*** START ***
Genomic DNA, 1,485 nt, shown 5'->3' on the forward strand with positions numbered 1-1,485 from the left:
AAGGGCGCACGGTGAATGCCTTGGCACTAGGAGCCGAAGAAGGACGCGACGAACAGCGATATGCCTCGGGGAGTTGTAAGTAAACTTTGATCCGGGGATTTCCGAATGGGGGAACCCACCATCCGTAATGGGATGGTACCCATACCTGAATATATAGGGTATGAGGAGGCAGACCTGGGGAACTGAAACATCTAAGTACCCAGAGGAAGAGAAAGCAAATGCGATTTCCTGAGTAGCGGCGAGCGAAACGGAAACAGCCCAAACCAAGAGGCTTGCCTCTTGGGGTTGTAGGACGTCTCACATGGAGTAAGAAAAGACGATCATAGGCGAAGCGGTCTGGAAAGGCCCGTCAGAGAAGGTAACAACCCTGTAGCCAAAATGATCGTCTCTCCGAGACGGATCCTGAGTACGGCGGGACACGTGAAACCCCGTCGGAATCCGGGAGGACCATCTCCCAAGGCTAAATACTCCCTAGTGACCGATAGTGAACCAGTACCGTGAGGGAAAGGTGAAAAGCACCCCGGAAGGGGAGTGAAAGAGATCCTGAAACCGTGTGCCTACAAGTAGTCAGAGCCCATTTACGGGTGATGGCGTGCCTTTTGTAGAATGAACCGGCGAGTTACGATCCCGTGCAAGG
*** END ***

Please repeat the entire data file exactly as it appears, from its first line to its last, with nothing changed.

Genomic DNA, 1,485 nt, shown 5'->3' on the forward strand with positions numbered 1-1,485 from the left:
AAGGGCGCACGGTGAATGCCTTGGCACTAGGAGCCGAAGAAGGACGCGACGAACAGCGATATGCCTCGGGGAGTTGTAAGTAAACTTTGATCCGGGGATTTCCGAATGGGGGAACCCACCATCCGTAATGGGATGGTACCCATACCTGAATATATAGGGTATGAGGAGGCAGACCTGGGGAACTGAAACATCTAAGTACCCAGAGGAAGAGAAAGCAAATGCGATTTCCTGAGTAGCGGCGAGCGAAACGGAAACAGCCCAAACCAAGAGGCTTGCCTCTTGGGGTTGTAGGACGTCTCACATGGAGTAAGAAAAGACGATCATAGGCGAAGCGGTCTGGAAAGGCCCGTCAGAGAAGGTAACAACCCTGTAGCCAAAATGATCGTCTCTCCGAGACGGATCCTGAGTACGGCGGGACACGTGAAACCCCGTCGGAATCCGGGAGGACCATCTCCCAAGGCTAAATACTCCCTAGTGACCGATAGTGAACCAGTACCGTGAGGGAAAGGTGAAAAGCACCCCGGAAGGGGAGTGAAAGAGATCCTGAAACCGTGTGCCTACAAGTAGTCAGAGCCCATTTACGGGTGATGGCGTGCCTTTTGTAGAATGAACCGGCGAGTTACGATCCCGTGCAAGG